Asking most modern-day sports coaches to stop spinning is a bit like asking a narcissist to stop looking in the mirror. It ain’t going to happen.
The dark arts don’t always work out as intended, mind.
South Africa director of rugby Rassie Erasmus this week unleashed a comment suggesting the Lions had compromised the integrity of the game with their remarks about television match official Marius Jonker before the first Test.
Before that match, the tourists were said to be less than impressed with the appointment of Jonker — a local official whose son plays for the Sharks — after New Zealand’s Brendon Pickerill withdrew because of pandemic-related travel issues.
Despite the Lions’ fears the South African might favour the hosts, a number of tight calls went the way of Warren Gatland’s team.
Read more : Erasmus points finger at Lions star
So Erasmus evidently felt it was time to lob a few words on the officials into the mix himself.
“In the past we’ve found that when we talk in the media too much it normally backfires for us,” he said.
“Warren talked last week about Marius Jonker, Warren is a great guy, I’ll tell you straight up, I always enjoy his company, he’s a good man.
“But it was weird for me that people would question Marius’ integrity. Say this weekend, (referee) Ben O’Keefe is a New Zealander and Warren is also a New Zealander, we would never say that. It wouldn’t sit well.
“The whole integrity of the game would be questioned, and we would never do that.”
So, Erasmus would never point out that Ben O’Keeffe is a New Zealander and Gatland is a Kiwi as well. Except in saying he’d never say point that out, he, sort of, well, he did point it out.
Are you keeping up with this stuff?
Modern sports coaches and all that.
Maybe the late, great world heavyweight champion Sonny Liston had the right idea years ago when he cut through all the chat about choosing a referee for a title bout with Floyd Patterson by saying: “It don’t matter as long as he can count up to 10.”
Is such an approach likely at any point in this series between South Africa and the Lions?
Don’t bank on it.
What’s the backstory of the man in charge of the second Test then?
Ben O’Keeffe is indeed a Kiwi, from Auckland.
The 32-year-old took up refereeing at the age of 19 and was the youngest official at the 2019 Rugby World Cup. In the same year, he spoke about his career away from rugby, saying: “A lot of people have opinions about the way referees can see and I’m pretty qualified as well to tell those people how their vision is.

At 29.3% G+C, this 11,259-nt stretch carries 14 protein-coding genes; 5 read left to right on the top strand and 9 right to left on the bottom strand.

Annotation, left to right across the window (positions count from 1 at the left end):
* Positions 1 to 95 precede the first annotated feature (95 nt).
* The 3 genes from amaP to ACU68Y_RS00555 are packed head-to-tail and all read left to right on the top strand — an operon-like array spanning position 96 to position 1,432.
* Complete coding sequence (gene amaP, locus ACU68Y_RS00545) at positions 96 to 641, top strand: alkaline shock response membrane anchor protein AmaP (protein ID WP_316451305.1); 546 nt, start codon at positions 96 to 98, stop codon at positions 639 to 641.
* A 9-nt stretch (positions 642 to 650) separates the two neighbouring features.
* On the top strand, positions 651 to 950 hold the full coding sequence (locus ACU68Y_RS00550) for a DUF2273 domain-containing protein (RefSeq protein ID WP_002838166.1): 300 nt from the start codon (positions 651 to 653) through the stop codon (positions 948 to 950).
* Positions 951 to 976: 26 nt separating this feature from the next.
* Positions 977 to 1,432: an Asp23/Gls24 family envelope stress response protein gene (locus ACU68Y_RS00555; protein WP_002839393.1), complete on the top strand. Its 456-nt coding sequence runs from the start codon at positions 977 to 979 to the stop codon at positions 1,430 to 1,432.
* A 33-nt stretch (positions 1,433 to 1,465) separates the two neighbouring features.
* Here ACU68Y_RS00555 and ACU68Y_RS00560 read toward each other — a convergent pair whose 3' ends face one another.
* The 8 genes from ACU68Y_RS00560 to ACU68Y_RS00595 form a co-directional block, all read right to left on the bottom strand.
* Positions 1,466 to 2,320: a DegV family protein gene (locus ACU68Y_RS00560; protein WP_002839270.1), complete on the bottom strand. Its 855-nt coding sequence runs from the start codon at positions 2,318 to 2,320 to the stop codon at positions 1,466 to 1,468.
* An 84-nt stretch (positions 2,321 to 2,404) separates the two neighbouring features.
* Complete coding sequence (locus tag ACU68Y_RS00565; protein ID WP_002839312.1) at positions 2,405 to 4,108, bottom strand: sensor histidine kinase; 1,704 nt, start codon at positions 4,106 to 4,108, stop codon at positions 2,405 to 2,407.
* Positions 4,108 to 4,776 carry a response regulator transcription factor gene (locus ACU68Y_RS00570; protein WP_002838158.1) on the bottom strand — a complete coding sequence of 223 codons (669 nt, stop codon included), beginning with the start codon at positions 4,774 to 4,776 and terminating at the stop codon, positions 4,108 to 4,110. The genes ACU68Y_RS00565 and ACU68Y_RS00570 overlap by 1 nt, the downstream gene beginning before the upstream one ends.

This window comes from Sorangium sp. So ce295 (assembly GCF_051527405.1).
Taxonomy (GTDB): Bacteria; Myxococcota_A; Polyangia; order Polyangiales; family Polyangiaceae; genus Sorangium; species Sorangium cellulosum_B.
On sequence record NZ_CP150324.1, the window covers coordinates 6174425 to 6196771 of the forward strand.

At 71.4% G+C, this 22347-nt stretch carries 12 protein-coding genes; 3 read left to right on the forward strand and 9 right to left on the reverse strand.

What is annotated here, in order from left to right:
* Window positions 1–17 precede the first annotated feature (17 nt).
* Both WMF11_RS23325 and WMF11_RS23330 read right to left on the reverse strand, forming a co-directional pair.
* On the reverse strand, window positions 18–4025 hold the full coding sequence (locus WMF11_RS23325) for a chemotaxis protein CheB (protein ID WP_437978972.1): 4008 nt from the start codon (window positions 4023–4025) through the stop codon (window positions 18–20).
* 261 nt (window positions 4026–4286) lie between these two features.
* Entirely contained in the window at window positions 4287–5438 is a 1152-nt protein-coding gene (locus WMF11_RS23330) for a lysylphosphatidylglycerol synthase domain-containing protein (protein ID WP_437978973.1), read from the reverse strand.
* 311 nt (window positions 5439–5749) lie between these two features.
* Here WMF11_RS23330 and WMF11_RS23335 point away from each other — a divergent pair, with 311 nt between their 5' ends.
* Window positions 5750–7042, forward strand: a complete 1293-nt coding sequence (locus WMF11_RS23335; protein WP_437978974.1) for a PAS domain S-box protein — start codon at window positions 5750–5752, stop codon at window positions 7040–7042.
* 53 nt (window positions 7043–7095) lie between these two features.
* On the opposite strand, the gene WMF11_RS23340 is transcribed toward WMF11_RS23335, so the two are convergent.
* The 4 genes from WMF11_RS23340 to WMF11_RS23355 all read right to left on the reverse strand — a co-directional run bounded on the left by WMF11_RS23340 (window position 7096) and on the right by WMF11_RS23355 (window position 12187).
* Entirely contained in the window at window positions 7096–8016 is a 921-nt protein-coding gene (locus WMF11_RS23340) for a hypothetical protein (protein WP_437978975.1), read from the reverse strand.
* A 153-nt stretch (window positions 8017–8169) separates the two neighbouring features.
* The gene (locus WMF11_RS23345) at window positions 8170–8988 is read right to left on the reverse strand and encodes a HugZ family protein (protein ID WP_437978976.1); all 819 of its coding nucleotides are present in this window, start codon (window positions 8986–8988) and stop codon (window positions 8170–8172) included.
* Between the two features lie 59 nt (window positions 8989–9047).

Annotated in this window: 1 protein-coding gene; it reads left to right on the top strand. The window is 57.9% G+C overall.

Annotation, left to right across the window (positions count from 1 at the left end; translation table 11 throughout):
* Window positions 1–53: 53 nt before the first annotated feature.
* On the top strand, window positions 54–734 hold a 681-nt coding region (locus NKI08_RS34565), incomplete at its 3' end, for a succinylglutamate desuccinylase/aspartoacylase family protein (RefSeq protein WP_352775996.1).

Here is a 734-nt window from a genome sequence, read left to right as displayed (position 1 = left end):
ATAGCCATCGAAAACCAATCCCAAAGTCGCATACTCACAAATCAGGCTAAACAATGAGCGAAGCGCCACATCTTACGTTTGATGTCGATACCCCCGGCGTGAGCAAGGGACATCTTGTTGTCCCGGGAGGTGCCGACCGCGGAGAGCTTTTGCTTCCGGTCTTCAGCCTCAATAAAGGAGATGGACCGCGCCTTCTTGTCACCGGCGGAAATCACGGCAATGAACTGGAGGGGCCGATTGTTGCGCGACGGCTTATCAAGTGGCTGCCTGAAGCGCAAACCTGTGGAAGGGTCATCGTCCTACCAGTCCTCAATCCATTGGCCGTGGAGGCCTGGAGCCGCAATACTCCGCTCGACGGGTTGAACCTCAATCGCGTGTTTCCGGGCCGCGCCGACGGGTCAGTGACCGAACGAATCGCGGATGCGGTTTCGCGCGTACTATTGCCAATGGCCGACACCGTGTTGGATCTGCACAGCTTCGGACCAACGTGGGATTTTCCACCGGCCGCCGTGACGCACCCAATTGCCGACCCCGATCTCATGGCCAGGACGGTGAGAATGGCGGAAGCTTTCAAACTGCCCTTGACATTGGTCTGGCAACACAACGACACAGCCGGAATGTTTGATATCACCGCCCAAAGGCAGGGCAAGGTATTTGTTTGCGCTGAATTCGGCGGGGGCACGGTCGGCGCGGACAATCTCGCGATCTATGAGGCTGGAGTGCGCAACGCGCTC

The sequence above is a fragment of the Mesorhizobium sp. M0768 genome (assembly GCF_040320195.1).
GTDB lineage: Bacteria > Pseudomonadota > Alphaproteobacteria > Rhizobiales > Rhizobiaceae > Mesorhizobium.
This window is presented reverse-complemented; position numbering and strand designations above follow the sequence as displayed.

“I’m an ophthalmologist. I’ve been lucky enough to balance both careers over the last couple of years as being a professional referee has become a full-time commitment.”
Dr O’Keeffe co-founded oDocs Eye Care.
He refereed the Super Rugby Aotearoa final between the Crusaders and the Chiefs in May and was adjudged to have done a ‘pretty good job’, notwithstanding that some queried his decision not to award a penalty try to the Chiefs at one point.
More recently he was in the news after his decision to send off Australia’s Marika Koroibete for a fifth-minute challenge on France captain Anthony Jelonch sparked a worldwide debate about the call’s merits.
The reaction of Jelonch, who held his face and flung himself to the ground in the aftermath, drew widespread criticism.
Former New Zealand fly half Andrew Mehrtens was among those who took issue with the decision to point Koroibete to the sidelines, branding the call “an absolute travesty”.
A disciplinary panel subsequently failed to uphold the red card, with Koroibete escaping a ban.
Last year, O’Keeffe was again in the news after the England-Wales game at Twickenham, when he sent off Manu Tuilagi after an illegal hit on George North, reducing England to 13 men at the time, with Ellis Genge having already been binned.
England Eddie Jones hit out after the game with criticism that was viewed as an attack on O’Keeffe, saying: “ “That was a good tough win against quality opposition, but at the end it was 16 against 13.”
Asked to explain who the 16th man was, Jones said: “You work it out.”
Manu Tuilagi of England is shown a red card by referee Ben O’Keeffe
Jones was subsequently carpeted by his employers, with RFU chief executive Bill Sweeney apologising on behalf of both the coach and the English union.
“Eddie and the RFU regret any implication that Ben O’Keeffe was biased in his decision making,” said Sweeney.
Jones later said he planned to speak to O’Keeffe privately, admitting: “It was inappropriate, the way I expressed my disappointment.
“The next time I see him, I will have a chat to him. He’s a good young fellow.”
To have climbed so high as a referee at such a young age underlines how well thought of O’Keeffe is in official circles.
This week, he will be taking charge of the biggest game of his career so far.
He will doubtless hope the encounter passes without major incident.
But rare is the top-level match that pans out that way nowadays.
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